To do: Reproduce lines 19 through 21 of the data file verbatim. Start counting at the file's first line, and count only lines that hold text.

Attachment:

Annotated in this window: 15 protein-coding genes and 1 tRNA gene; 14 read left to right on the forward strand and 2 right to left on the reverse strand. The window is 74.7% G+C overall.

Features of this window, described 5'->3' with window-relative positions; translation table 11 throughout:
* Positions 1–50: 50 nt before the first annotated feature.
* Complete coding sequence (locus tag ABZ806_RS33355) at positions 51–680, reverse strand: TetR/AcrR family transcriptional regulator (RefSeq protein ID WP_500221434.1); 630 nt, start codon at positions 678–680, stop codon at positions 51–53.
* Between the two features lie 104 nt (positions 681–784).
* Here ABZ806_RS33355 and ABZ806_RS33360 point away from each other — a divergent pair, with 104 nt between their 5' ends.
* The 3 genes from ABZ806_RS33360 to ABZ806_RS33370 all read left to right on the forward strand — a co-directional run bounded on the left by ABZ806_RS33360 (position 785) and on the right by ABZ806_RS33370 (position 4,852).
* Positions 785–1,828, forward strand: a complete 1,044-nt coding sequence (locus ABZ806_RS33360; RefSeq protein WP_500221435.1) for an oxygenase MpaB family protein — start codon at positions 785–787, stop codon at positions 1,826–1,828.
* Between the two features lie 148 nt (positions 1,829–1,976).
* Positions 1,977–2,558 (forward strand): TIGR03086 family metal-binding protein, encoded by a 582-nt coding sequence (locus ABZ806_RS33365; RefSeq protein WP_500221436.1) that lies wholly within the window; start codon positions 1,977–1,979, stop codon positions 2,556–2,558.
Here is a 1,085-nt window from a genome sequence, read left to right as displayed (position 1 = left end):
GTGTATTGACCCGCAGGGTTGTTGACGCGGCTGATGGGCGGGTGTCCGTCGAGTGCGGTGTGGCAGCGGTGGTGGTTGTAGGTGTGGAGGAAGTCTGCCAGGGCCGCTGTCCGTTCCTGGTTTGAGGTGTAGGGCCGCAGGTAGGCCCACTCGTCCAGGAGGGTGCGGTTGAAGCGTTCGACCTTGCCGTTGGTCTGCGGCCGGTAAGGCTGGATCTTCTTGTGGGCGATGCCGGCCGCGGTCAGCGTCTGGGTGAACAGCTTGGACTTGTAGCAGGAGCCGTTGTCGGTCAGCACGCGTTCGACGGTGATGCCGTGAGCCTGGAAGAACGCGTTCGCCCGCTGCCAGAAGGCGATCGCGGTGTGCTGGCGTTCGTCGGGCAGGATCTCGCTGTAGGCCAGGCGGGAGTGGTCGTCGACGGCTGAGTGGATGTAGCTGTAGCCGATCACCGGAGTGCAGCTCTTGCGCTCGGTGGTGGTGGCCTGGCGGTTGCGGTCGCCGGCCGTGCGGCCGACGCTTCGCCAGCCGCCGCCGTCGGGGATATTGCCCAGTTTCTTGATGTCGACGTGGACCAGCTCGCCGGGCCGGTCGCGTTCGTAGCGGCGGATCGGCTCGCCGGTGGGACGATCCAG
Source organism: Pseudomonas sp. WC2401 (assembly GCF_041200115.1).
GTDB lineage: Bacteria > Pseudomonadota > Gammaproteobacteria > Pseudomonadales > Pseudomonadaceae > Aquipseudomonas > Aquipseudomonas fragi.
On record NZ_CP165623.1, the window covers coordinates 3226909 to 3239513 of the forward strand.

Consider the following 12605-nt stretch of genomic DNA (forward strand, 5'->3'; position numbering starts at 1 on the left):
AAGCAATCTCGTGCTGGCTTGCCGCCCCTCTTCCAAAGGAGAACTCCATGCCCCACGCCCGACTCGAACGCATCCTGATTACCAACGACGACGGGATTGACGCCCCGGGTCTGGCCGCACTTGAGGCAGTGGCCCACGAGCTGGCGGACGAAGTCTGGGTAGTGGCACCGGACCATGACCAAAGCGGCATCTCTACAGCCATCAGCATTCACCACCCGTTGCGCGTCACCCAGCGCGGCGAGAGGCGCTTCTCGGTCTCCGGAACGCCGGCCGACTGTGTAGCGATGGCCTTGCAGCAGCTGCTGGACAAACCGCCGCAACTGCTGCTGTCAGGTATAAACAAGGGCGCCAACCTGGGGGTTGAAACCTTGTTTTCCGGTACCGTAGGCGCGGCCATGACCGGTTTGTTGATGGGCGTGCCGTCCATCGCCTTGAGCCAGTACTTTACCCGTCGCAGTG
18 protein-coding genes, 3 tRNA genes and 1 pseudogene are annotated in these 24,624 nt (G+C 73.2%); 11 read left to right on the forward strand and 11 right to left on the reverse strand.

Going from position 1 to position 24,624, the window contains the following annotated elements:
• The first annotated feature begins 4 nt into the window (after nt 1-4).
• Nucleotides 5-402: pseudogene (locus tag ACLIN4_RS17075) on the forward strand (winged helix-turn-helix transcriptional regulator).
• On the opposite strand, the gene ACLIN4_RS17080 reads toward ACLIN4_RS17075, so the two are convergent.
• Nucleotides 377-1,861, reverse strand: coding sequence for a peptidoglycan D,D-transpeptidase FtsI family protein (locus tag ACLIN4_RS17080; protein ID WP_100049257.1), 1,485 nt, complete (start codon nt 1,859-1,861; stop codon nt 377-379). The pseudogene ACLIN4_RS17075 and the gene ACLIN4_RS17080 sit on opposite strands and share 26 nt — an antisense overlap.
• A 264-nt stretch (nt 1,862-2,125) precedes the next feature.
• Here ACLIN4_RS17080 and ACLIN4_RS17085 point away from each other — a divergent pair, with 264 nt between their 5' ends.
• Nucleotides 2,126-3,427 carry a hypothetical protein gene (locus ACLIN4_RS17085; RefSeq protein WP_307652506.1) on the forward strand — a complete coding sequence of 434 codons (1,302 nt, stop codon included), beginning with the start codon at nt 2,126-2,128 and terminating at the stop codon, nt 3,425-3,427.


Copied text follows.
Going from position 1 to position 24,624, the window contains the following annotated elements:
• The first annotated feature begins 4 nt into the window (after nt 1-4).
• Nucleotides 5-402: pseudogene (locus tag ACLIN4_RS17075) on the forward strand (winged helix-turn-helix transcriptional regulator).